Every corner is different as it threads its way towards the sea, it’s no hairpin-hairpin-hairpin alpine descent, its unpredictability is what makes it fun, some corners swoop, some tighten and pucker, wrinkled tarmac and gravel get thrown into the mix. It’s tempting to get over-excited by the descents around these parts because they are all so heart grippingly fun and completely involving, but a mistake could cost dear. Roadside protection can be minimal and because the roads are small and empty they’re only used by locals, locals who drive them like locals, Italian locals. And then there’s the marble trucks. It pays to give those some respect, you’re not going to win any battles against a lump of stone the size of a studio flat.
Sitting by the beach, facing the sea, snacking on lunch we keep our backs to the mountain we have to climb later, in full Fanta and suntan denial. But once we’re on it the Garfagnana throws up another secret surprise with the beautiful climb of the Passo del Cipollaio. At just over 13km long with an easy average gradient of less than 5% it’s in no way Epic and there’s no gritting of teeth and looking at the camera from under a furrowed brow in monochrome, but what it lacks in pain and suffering it makes up for in pleasant. In the overbearing heroic rhetoric of climbing it’s easy to forget that a pedaling up a hill can actually be a pleasurable experience in the right circumstances. On the initial stages of the Cipollaio you ride under the bar-code shadows of trees on fast tarmac to wind gently up further in between the barren rock walls of mountains that echo with the horns of those descending marble lorries.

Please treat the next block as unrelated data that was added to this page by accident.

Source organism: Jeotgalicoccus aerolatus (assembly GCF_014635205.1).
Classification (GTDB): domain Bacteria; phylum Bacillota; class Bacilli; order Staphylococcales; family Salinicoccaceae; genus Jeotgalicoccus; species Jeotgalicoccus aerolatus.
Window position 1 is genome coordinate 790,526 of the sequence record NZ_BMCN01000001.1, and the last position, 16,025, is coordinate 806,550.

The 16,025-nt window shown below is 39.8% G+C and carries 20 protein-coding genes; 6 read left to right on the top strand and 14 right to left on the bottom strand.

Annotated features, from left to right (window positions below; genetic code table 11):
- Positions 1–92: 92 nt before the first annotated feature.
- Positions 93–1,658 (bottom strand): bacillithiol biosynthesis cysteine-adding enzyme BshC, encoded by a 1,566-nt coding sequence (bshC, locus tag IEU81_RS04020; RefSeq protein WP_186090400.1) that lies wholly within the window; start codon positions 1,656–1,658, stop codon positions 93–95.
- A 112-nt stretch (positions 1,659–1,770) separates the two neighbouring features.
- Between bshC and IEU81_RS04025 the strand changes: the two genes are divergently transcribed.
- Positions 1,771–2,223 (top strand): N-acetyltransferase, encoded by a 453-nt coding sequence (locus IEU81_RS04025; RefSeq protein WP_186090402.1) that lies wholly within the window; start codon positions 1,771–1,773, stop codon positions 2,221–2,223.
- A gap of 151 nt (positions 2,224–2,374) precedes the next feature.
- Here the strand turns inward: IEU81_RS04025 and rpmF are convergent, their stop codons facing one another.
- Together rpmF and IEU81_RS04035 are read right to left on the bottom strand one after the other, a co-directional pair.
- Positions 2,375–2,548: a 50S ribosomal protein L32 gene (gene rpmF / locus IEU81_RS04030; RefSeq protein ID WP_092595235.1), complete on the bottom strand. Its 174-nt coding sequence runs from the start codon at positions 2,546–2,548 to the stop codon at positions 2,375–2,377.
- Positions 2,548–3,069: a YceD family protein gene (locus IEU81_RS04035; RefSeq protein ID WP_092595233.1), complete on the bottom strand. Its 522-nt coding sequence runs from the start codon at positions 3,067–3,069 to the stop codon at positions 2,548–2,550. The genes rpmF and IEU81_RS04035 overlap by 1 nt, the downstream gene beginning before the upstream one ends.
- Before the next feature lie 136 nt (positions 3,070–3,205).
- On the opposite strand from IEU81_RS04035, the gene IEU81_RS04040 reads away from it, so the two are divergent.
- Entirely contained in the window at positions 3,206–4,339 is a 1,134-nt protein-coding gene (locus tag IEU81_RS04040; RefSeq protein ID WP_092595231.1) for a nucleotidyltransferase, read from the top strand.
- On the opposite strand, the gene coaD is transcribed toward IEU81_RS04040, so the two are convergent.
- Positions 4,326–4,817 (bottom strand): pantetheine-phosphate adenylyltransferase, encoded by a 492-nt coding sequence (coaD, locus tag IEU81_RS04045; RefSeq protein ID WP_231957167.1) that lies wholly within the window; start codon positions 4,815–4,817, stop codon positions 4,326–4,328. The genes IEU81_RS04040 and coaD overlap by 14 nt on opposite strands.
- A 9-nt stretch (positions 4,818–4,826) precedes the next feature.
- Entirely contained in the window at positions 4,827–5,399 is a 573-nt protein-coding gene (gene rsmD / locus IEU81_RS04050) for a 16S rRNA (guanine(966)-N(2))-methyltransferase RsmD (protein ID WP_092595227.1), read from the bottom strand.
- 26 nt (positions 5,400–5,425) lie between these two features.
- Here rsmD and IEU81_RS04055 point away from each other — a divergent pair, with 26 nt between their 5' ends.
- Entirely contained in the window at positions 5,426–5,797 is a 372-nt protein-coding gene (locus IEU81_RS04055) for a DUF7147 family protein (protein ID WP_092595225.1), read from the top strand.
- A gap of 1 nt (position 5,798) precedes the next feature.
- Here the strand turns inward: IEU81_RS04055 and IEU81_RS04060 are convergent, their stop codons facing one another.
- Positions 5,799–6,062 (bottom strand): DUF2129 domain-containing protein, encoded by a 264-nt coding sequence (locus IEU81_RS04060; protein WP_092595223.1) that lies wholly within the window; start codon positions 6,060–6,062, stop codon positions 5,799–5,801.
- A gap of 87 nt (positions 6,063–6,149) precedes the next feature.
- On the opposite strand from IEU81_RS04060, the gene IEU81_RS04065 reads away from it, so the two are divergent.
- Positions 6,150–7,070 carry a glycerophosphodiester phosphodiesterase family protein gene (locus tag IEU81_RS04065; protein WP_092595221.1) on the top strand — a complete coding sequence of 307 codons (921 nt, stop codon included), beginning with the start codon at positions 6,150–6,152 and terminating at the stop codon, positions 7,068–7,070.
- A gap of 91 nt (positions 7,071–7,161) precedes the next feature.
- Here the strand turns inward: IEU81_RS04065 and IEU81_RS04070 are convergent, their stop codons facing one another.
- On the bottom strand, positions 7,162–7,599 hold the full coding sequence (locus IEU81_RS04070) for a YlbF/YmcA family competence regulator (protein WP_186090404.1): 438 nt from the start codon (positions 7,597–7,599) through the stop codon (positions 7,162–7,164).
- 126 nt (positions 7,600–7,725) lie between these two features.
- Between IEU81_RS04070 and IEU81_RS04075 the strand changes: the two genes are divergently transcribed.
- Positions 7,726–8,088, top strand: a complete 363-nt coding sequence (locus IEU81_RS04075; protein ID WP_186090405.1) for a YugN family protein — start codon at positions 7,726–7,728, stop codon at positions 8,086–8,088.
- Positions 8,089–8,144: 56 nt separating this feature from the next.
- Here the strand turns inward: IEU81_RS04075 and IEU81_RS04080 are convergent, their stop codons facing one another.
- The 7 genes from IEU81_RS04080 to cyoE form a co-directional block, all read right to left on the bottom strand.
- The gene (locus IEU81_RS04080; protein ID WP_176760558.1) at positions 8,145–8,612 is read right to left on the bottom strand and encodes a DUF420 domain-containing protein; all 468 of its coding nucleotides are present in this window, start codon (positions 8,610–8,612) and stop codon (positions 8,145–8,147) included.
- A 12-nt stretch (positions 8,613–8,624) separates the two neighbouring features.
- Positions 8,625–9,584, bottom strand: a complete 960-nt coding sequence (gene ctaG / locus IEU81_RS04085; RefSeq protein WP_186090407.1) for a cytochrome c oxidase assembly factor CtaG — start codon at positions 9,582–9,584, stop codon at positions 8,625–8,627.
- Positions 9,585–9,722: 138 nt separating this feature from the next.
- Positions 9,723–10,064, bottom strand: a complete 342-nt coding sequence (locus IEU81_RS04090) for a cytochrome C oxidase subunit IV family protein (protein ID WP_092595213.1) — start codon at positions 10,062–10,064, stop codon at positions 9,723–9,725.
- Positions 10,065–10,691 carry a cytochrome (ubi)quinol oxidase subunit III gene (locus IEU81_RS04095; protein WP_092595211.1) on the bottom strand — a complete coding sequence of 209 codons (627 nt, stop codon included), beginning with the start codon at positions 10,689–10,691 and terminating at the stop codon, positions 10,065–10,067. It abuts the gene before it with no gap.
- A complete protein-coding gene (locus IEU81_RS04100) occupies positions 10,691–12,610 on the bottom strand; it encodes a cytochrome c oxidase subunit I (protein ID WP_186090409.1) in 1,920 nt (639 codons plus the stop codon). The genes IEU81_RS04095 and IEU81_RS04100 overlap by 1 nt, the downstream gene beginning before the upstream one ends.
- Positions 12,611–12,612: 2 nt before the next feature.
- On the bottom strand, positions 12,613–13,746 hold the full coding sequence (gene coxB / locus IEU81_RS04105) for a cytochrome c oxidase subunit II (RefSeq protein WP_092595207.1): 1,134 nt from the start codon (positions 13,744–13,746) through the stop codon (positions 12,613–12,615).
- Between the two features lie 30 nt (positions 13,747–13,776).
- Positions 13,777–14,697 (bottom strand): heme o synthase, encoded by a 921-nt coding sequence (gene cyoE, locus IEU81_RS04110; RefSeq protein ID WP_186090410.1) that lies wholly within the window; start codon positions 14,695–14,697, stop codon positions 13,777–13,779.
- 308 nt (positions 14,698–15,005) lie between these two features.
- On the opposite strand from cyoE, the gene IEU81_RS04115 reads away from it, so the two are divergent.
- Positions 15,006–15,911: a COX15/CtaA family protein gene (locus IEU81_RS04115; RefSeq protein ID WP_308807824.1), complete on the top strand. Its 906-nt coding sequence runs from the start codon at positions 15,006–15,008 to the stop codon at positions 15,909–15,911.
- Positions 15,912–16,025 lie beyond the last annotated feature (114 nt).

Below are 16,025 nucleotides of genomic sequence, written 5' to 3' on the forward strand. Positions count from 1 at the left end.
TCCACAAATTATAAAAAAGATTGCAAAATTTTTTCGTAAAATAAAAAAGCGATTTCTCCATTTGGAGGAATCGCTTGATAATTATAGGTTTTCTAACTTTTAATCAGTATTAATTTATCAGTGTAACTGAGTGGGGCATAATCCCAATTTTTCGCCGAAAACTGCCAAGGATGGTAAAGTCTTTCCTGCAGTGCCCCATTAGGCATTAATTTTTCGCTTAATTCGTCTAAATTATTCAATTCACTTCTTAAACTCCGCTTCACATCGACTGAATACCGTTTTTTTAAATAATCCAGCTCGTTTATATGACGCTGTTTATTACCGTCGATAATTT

We slip through a tunnel at the summit and descend all the way home, rejoining the road we headed out on in this lollipop route. I miss the break and make a futile attempt to bridge the gap to attest the sprint for the Castelnuovo sign but by the time I get there they’re already eating gelato. It would have looked great on the telly. After the rides there’s usually time for a quick splash in the pool for those that do that sort of thing and a recovery beer before supper. The Agriturismo that Skedaddle use understands cyclists and it’s reflected in the food each evening. It’s good local food, cooked in that way that Italians know best, done simply, done well. And in sufficient quantity to satisfy hungry legs.
Only two days in and the week has settled into a familiar rhythm now; clip in, climb, stop for coffee, descend, climb, lunch, climb, descend, ice-cream. Although to describe it in such simple terms is to do it a massive disservice. It doesn’t mention the deserted roads, the just hard enough climbs up through the Land of the Enchanted Forest – the literal translation of Garfagnana, the photo-stop villages and the smile inducing descents.
The penultimate day sees us head south towards the edge of the Garfagnana and there’s a subtle change of scenery as we nudge towards the more postcard Tuscany. The area is less wooded and the thick ceiling of chestnut trees is replaced with regimented lines of cypress, and the houses are posher. To reinforce the more stereotypical Italian feel of the day we drop into Lucca for lunch, one of the most romantic places you could ever hope to visit, and it’s the place most people head to spend more time in during the mid-week day off the bike. The walled city is a maze of cobbled and pedestrianised streets, and it’s easy to get lost in the tangled canyons of umber walls, in fact, that’s the point if you’re visiting. Walk or cycle along the wide boulevard that runs the full circumference along the top of the city walls, soak in the culture of churches, museums and piazzas, do some stylish shopping, or just relax by leap-frogging from coffee shop to coffee-shop. There are even some bike shops if you need to get a fix and a casquette.